The Supreme Court rejected a bid by New York gun retailers on Wednesday to block a slew of new gun control laws in the state, which they argued violate their Second Amendment rights and hurt their businesses. 

There were no noted dissents in the order or explanations from the justices for their decision. 

“We are disappointed that not one of the nine justices saw fit to grant the plaintiffs some stay of enforcement of the new laws against them,” Paloma Capanna, the lead attorney for the New York gun retailers, told reporters on Wednesday. 

“We are challenging the ability of the state of New York to target dealers in firearms in the lawful stream of commerce, to put them out of business, which is what the new laws will do,” Capanna added. “So it really was unfortunate to see that we couldn’t get any emergency temporary injunction against those laws.” 

A customer looks at long guns at Coliseum Gun Traders Ltd. in Uniondale, New York.
A customer looks at long guns at Coliseum Gun Traders Ltd. in Uniondale, New York. (Timothy A. Clary/AFP via Getty Images)

New York Attorney General Letitia James praised the Supreme Court’s decision on Wednesday, saying that the “gun safety laws help save lives, and keep our state safer.”

Wednesday’s order comes one week after the high court rejected a separate bid by gun rights activists to block the Concealed Carry Improvement Act, which was implemented last year by New York’s Democrat-controlled legislature. 

New York lawmakers passed that bill after the Supreme Court struck down the state’s prior concealed carry law in June 2022 in New York State Rifle & Pistol Association, Inc. v. Bruen. Justice Clarence Thomas wrote in that opinion for the Court that “the Second and Fourteenth Amendments protect an individual’s right to carry a handgun for self-defense outside the home.”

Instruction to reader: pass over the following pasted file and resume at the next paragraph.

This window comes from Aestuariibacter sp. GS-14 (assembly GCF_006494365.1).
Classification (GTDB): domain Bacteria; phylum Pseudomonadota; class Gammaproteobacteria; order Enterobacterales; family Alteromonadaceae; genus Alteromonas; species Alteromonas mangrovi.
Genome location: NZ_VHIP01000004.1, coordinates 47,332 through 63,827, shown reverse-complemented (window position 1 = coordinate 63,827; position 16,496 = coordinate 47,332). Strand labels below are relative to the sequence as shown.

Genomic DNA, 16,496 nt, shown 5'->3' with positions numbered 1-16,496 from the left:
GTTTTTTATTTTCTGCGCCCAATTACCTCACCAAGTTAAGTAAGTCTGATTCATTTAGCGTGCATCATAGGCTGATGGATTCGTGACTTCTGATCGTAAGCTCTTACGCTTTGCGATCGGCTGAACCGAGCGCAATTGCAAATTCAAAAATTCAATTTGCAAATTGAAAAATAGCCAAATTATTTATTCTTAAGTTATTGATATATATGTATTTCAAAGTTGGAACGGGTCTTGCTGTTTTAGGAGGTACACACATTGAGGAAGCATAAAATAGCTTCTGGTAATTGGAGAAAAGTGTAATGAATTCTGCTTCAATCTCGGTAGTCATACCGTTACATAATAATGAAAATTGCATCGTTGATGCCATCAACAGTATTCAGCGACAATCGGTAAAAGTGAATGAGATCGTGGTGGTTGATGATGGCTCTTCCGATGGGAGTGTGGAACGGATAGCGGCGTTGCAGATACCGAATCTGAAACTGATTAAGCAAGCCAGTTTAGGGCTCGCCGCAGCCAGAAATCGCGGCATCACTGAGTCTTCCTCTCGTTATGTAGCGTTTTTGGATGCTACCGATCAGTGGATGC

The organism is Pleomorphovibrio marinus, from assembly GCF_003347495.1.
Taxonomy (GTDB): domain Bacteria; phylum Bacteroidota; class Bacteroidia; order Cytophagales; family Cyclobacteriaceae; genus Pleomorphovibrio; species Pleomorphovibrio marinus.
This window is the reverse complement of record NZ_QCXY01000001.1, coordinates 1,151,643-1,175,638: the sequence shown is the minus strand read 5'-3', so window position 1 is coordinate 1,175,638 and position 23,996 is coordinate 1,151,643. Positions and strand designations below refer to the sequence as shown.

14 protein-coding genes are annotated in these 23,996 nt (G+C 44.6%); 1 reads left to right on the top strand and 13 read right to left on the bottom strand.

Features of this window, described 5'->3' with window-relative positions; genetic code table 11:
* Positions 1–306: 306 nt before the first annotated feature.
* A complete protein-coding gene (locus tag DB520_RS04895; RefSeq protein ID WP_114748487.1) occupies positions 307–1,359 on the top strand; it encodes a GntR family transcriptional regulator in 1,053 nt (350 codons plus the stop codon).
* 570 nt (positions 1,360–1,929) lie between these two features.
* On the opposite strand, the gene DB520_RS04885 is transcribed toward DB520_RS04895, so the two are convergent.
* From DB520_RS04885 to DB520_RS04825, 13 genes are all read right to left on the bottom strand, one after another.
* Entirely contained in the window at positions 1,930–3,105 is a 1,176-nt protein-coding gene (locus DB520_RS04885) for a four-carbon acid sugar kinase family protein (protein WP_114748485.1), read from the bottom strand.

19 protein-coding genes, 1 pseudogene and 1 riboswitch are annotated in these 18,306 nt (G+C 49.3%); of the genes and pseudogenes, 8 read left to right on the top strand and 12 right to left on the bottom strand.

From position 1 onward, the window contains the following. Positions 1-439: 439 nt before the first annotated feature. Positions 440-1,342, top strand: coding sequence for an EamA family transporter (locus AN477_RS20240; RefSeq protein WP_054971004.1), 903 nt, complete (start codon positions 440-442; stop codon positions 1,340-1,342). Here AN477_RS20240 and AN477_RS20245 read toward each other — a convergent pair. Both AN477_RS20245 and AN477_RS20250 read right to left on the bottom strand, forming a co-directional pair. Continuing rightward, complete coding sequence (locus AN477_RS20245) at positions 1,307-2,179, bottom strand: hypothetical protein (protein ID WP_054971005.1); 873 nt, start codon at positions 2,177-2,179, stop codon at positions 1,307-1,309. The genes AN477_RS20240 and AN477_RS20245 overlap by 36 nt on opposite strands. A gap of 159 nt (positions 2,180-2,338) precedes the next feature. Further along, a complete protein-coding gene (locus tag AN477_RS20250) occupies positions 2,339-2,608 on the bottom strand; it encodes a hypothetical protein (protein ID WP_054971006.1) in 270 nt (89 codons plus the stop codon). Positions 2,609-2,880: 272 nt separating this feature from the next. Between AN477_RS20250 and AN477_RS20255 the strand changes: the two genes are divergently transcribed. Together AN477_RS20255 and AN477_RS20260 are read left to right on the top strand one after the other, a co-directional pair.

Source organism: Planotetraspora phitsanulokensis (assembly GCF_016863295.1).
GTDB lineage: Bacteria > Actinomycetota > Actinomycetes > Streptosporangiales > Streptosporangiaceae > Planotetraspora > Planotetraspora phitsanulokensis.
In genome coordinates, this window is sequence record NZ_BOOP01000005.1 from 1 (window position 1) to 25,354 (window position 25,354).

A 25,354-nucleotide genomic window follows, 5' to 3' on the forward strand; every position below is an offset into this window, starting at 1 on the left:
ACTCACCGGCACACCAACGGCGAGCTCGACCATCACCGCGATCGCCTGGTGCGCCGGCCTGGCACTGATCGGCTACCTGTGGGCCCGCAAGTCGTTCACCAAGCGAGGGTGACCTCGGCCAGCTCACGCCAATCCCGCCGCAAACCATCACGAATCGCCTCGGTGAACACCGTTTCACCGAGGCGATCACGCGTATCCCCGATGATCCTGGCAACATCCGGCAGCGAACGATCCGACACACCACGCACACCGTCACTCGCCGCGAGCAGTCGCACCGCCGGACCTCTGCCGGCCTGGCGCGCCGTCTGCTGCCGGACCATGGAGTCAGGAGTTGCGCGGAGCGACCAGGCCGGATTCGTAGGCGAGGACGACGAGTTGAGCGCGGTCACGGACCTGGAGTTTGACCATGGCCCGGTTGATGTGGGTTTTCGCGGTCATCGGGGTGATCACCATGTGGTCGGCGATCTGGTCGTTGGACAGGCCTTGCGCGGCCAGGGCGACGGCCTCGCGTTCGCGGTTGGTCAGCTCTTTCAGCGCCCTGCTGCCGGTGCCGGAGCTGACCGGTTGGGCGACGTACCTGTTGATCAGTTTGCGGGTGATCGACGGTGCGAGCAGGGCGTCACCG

Signs read "Gun Free Zone" in New York City's Manhattan borough. 
Signs read “Gun Free Zone” in New York City’s Manhattan borough.  (Jennifer Golotko)

The new law prohibits carrying a gun in “sensitive areas,” such as stadiums, houses of worship, museums, parks and other public places; imposes revised record-keeping and new safety requirements on retailers; and mandates background checks on all ammunition purchases. 

Capanna, the attorney for the gun retailers, argued that new record-keeping laws could amount to an unconstitutional gun registry. 

“The list of new mandatory compliance even goes so far as a turnover of acquisition and disposition records… which the state of New York attorneys have admitted will be used to create the first-ever gun owners registry housed at the New York State Police,” Capanna said Wednesday. 

Multiple challenges to the new law are continuing to play out in lower courts. 

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